Past looks bright in Grant's 'Historians'

February 22, 1993|By Patrick T. Reardon | Patrick T. Reardon,Chicago Tribune

"Readings in Classical Historians" is not a title to drive a book to the top of anyone's best-seller list. But if you like history, this is the book for you.

These are the inventors of history writing as we in the West know it: Herodotus, Thucydides, Julius Caesar, Livy, Tacitus, Plutarch and Suetonius, as well as lesser-known lights such as Nepos and Ammianus Marcellinus.

Michael Grant, who has spent his life writing about the ancient world for the general audience, is now in his late 70s. It's almost as if this book were a parting gift to readers, a delectable assortment of his favorite selections from the smorgasbord of classical history.

Here, for example, is Plutarch telling how Cleopatra, queen of Egypt, one-upped Mark Antony in 40 B.C., when he ordered her to visit him:

"She came sailing up the river Cyndus in a barge with a poop of gold, its purple sails billowing in the wind, while her rowers caressed the water with oars of silver which dipped in time to the music of the flute, accompanied by pipes and lutes. . . . Great multitudes accompanied this royal progress, some of them following the queen on both sides of the river from its very mouth, while others hurried down from the city of Tarsus to gaze at the sight. Gradually the crowds drifted away from the marketplace where Antony awaited the queen enthroned on his tribunal, until at last he was left sitting quite alone."

The selections of each historian are introduced by Mr. Grant with a short biography of the historian and a balanced assessment of his contribution.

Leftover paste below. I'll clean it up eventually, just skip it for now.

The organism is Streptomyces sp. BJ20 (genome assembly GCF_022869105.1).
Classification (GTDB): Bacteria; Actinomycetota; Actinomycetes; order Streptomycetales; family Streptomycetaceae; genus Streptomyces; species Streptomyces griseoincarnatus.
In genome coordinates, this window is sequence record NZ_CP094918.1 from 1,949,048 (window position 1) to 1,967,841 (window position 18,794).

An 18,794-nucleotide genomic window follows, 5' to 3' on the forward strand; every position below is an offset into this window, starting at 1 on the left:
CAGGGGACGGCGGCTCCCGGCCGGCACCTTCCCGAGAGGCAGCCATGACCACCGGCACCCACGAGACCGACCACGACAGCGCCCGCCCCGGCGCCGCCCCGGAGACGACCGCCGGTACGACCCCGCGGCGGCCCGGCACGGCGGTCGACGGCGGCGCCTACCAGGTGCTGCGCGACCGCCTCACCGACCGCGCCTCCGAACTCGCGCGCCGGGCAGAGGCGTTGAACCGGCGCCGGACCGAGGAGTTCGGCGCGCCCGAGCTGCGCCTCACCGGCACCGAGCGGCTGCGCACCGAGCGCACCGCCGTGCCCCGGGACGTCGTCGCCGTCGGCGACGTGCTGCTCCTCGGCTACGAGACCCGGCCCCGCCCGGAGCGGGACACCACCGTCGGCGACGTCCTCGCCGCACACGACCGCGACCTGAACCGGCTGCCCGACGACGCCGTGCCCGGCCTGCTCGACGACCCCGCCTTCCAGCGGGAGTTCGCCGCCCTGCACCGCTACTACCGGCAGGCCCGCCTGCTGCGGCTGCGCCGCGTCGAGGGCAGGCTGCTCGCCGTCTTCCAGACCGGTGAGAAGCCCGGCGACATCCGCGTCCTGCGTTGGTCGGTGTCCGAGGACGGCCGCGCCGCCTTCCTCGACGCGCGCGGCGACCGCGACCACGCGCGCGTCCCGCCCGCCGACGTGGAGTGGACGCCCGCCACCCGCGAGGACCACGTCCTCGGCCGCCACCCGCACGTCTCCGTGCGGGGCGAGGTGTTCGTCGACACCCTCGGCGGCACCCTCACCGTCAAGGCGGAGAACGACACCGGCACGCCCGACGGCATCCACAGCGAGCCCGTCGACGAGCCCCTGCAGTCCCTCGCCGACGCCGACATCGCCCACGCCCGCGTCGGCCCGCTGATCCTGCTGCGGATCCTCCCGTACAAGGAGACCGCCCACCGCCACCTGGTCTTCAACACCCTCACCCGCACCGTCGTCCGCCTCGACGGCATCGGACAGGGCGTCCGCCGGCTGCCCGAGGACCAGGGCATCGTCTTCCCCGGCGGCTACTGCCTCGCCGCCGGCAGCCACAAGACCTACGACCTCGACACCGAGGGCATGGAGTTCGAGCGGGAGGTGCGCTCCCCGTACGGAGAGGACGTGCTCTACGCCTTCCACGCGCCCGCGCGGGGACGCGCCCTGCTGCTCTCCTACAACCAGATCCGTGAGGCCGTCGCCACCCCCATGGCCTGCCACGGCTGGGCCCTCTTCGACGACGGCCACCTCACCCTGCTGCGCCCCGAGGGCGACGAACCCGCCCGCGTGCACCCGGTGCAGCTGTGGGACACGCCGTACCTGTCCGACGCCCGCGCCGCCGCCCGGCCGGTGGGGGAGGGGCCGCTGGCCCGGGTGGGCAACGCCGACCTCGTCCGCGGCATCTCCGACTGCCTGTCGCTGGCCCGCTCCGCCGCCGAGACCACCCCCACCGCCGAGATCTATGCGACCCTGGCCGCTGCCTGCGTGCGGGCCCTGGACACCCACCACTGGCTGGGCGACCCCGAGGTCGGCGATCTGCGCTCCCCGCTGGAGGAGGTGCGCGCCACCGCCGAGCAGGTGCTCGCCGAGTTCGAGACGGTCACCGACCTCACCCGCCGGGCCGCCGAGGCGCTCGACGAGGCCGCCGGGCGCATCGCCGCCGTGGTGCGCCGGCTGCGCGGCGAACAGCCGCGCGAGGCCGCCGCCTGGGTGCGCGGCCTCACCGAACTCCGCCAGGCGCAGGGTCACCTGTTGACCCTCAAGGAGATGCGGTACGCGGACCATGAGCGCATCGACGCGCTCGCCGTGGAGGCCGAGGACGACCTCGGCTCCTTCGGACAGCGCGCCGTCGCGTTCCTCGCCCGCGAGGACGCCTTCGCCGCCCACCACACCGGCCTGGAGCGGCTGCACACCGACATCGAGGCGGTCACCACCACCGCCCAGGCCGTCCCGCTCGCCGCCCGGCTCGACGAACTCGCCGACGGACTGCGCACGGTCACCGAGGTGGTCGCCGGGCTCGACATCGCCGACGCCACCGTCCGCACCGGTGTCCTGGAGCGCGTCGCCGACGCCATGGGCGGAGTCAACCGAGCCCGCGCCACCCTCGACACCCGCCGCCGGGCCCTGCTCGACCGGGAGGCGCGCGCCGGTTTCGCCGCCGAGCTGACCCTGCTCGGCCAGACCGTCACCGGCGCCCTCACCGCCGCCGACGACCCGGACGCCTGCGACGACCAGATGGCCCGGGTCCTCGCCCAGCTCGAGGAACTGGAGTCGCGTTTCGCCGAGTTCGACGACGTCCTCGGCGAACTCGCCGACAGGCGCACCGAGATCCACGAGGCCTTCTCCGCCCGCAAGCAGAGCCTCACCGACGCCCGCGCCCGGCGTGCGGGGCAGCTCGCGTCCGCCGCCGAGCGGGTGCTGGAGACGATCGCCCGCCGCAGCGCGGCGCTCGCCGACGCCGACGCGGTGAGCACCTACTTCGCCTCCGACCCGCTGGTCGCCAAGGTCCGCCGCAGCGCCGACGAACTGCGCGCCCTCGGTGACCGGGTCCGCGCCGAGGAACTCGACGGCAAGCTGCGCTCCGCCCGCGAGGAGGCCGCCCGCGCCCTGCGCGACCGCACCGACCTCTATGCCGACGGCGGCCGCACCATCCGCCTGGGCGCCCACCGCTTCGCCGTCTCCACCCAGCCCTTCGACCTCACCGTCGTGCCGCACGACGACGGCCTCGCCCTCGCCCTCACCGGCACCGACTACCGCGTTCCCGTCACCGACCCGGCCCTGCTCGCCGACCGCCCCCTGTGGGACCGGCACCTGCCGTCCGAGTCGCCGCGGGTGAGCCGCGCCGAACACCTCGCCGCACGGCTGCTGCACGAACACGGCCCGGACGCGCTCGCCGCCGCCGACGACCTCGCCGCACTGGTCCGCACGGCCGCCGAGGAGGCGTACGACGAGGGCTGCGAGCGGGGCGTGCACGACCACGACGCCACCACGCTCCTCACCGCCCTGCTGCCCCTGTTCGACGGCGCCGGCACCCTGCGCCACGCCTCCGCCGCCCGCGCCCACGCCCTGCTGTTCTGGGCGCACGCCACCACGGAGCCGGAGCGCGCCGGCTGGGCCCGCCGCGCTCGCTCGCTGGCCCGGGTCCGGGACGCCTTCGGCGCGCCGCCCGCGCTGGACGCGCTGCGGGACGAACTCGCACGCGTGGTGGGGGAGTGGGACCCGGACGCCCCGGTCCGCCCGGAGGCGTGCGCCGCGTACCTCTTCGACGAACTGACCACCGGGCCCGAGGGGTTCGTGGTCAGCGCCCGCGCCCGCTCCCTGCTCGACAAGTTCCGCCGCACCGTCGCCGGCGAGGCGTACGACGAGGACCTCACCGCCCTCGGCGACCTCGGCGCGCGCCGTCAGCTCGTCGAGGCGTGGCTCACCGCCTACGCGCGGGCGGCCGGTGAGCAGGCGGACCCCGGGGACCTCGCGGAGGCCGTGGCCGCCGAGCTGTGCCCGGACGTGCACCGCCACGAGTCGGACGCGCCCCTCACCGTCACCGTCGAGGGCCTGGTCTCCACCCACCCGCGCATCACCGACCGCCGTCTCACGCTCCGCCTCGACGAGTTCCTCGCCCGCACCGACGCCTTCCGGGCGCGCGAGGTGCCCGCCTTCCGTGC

For instance, Mr. Grant complains about "Xenophon's banal style, moralistic sermonizing, loosely strung narrative . . . and lopsided biases," but also notes that the writer, a Greek general who was involved in many of the incidents he recounts, "is able . . . to handle gripping episodes . . . with . . . quick-moving effectiveness."

Evidence of this can be found in many of Xenophon's selections, including this one in which the Greek army has worked its way inside an enemy fortress:

"Then it was certainly a terrible sight. The women threw their children down from the rocks and then threw themselves after them, and the men did the same. While this was going on Aeneas of Stymphalos, a captain, saw one of them, who was wearing a fine garment, running to throw himself down, and he caught hold of him in order to stop him; but the man dragged him down with him and they both went hurtling down over the rocks and were killed."

Mr. Grant's writers don't just recount; they also analyze. They try to draw truths from the patterns they see in the chaos of history.

In addition, they mirror the attitudes of their times, as Ammianus Marcellinus does when he writes about the Huns in the fourth century A.D.:

.3l "They have squat bodies, strong limbs, and thick necks, and are so prodigiously ugly and bent that they might be two-legged animals, or the figures crudely carved from stumps which are seen on the parapets of bridges. Still, their shape, however disagreeable, is human; but their way of life is so rough that they have no use for fire or seasoned food, but live on the roots of wild plants and the half-raw flesh of any sort of animal, which they warm a little by placing it between their thighs and the backs of their horses."

All probably true. Of course, the Huns ultimately won.


Title: "Readings in the Classical Historians."

Author: Selected and introduced by Michael Grant.

Publisher: Scribner's.

Length, price: 686 pages, $32.50.

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